The Chicago Bulls selection of Coby White in the 2019 draft was a statement. After years of unconvincing point guard play, the front office finally decided to make an investment.
Because while finding a point guard isn’t the hardest task in today’s NBA, getting one who’s a clear difference-maker can be. Fortunately, at just 19-years-old, White comes equipped with all the right tools to become one of the top guards in the league. Unfortunatly, these things take time. So in comes Tomas Satoransky.
The 27-year-old point guard initially felt like a great piece to challenge White during training camp, but has quickly turned into the generally assumed starting point guard this season. Indeed, originally, I saw Satoransky as a small bridge between White and the starting rotation; now, that bridge stretches miles long. And that’s not a bad thing!
What the world just witnessed on the FIBA World Cup stage was a coming-out party of sorts for Satoransky. Leading the Czech Republic national team to a sixth-place finish, Satoransky averaged 15.5 points per game shooting 45.7 percent from the field and 48.1 percent from behind the arc. Even more impressive were his assist numbers, dishing out a tournament-high 68 total assists and averaging 8.5 per game (the best among players who participated in eight-games). Oh, and in the rebounding category, he was the second-best among guards, averaging 5.6 rebounds per game.
When Spain won the tournament over the weekend, Ricky Rubio was named the FIBA World Cup MVP, but when you take a peek at the fan voting, Satoransky DESTROYED. The new Bulls point guard received 41 percent of the 370,120 online votes … Rubio received one percent. Yeah, Satoransky got robbed.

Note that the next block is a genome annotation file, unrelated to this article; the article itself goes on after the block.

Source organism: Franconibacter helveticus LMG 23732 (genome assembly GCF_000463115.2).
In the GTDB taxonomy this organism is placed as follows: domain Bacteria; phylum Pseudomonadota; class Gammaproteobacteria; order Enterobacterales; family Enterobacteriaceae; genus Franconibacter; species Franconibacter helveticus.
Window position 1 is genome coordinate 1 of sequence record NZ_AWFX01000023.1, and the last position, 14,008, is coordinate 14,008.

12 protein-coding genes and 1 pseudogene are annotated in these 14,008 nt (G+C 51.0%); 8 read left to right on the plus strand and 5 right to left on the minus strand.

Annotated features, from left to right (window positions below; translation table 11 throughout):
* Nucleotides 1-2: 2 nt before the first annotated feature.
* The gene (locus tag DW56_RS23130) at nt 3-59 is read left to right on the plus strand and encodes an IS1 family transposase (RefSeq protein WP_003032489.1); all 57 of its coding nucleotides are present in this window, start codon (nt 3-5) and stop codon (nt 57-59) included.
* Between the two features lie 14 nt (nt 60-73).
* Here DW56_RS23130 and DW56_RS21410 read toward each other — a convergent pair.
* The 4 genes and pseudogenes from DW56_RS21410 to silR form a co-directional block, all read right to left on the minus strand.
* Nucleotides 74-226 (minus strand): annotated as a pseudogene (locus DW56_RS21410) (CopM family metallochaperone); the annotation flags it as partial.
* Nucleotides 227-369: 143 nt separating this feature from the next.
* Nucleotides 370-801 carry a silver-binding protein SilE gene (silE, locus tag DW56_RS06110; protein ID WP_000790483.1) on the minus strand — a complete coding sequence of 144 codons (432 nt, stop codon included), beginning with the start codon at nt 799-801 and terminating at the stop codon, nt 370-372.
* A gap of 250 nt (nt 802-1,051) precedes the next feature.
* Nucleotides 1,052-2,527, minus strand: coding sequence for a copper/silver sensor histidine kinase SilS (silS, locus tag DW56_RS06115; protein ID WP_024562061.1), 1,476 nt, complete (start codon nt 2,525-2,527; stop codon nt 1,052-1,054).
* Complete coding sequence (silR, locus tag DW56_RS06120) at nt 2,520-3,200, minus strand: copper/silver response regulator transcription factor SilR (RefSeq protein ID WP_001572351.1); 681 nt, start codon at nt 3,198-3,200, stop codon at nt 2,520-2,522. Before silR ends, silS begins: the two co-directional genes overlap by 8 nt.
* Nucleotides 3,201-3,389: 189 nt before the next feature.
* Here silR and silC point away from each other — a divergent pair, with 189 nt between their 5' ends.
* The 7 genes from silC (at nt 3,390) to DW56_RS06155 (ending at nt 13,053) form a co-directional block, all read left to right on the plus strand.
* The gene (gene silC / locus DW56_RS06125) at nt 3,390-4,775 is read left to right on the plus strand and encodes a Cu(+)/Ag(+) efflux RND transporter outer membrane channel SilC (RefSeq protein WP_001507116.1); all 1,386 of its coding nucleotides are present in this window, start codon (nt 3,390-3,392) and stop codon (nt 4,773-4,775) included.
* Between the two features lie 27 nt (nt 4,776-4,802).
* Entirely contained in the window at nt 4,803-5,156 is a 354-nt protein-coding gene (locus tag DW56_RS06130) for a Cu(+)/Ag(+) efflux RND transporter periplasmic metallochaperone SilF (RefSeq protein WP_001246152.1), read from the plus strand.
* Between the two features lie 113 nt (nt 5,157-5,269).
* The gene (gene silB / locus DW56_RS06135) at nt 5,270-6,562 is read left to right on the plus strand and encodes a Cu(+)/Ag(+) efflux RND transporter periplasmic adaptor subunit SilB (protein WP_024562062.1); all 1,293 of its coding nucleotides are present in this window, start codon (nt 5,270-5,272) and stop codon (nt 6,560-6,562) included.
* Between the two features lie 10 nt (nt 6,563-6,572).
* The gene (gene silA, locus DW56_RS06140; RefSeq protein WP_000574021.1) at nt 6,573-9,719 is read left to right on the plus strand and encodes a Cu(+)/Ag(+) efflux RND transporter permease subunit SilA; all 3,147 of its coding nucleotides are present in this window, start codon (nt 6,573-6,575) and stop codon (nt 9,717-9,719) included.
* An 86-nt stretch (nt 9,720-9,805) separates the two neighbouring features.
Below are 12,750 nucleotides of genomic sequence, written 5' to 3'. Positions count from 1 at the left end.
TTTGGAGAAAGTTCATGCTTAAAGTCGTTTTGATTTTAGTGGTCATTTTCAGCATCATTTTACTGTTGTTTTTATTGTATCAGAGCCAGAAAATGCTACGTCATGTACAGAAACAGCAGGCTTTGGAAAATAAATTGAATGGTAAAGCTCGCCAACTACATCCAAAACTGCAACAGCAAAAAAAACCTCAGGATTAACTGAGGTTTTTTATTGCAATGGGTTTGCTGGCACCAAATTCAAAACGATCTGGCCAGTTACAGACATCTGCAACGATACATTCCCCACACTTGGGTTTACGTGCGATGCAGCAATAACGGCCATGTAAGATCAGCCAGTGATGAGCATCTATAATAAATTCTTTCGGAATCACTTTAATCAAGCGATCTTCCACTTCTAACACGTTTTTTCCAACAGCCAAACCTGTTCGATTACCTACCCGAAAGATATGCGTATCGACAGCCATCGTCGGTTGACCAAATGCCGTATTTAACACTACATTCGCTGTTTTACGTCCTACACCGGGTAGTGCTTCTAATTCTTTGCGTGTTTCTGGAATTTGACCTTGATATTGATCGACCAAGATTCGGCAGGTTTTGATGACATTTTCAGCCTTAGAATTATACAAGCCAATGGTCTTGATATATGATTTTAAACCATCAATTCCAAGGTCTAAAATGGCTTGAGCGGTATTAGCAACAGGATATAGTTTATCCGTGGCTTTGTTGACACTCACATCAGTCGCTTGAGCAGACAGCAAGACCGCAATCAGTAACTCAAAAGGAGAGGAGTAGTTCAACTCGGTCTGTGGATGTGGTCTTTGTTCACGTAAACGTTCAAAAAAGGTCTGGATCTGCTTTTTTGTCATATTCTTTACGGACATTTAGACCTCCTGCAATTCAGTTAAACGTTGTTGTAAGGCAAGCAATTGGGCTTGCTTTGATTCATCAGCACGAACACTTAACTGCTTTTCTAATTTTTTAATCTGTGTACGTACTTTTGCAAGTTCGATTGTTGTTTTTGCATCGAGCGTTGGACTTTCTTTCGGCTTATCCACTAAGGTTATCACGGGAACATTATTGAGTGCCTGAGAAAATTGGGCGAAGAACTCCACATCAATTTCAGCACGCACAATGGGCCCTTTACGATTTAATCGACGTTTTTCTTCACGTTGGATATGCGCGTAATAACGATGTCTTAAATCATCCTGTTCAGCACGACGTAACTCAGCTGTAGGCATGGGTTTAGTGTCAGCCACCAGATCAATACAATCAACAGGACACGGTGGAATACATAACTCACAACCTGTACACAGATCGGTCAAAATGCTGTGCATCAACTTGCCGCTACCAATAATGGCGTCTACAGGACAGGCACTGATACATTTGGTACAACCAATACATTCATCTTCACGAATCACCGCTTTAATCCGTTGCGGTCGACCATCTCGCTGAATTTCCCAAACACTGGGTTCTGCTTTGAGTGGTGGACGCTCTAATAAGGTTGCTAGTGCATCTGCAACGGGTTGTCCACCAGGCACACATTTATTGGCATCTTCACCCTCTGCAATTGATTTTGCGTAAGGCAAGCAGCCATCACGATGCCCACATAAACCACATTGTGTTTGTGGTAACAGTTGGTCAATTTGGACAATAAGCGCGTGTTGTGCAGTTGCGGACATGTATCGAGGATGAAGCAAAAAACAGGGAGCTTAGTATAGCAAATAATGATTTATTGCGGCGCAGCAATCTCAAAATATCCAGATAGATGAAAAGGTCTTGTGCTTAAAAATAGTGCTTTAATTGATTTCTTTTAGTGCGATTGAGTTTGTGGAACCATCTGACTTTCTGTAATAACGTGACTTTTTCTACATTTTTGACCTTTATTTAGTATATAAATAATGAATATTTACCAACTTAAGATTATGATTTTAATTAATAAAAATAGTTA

The all-around performance is pretty jaw-dropping for a guy who’s played a bulk of his NBA career as an asset off the bench. Although, this past season, organizations finally started to give him the attention he appears to deserve after he filled in for the injured John Wall.
Teams like the Utah Jazz and Indiana Pacers were reportedly interested in Satoransky’s services before the Bulls swooped in, but other available, more proven point guards like Mike Conley and Malcolm Brogdon were on the market, as well. Long story short, the Bulls were in a position to make a sneaky-good move, and they actually made it (for once)
After the World Cup, having Satoransky locked in on a three-year $30 million deal feels like a HUGE win. The Bulls are in a prime spot to give Satoransky his first full-year of starting point guard duties, while White has time to grasp the NBA lifestyle. Also, if Satoransky happens to turn into an obvious starting-caliber point guard, the Bulls now have a tremendous asset on their hands with a tradable contract. Satoransky does what team’s with non-point guard stars are looking for. He plays tough, he plays versatile, and he plays unselfishly.
As of now, I don’t want to linger too much on this Sato-mania. After all, the season has yet to begin. But Satoransky’s international performance tops off an offseason that completely flipped the script for the Bulls at point guard. A position where the Bulls were once starving for talent, now feels nourished and strong.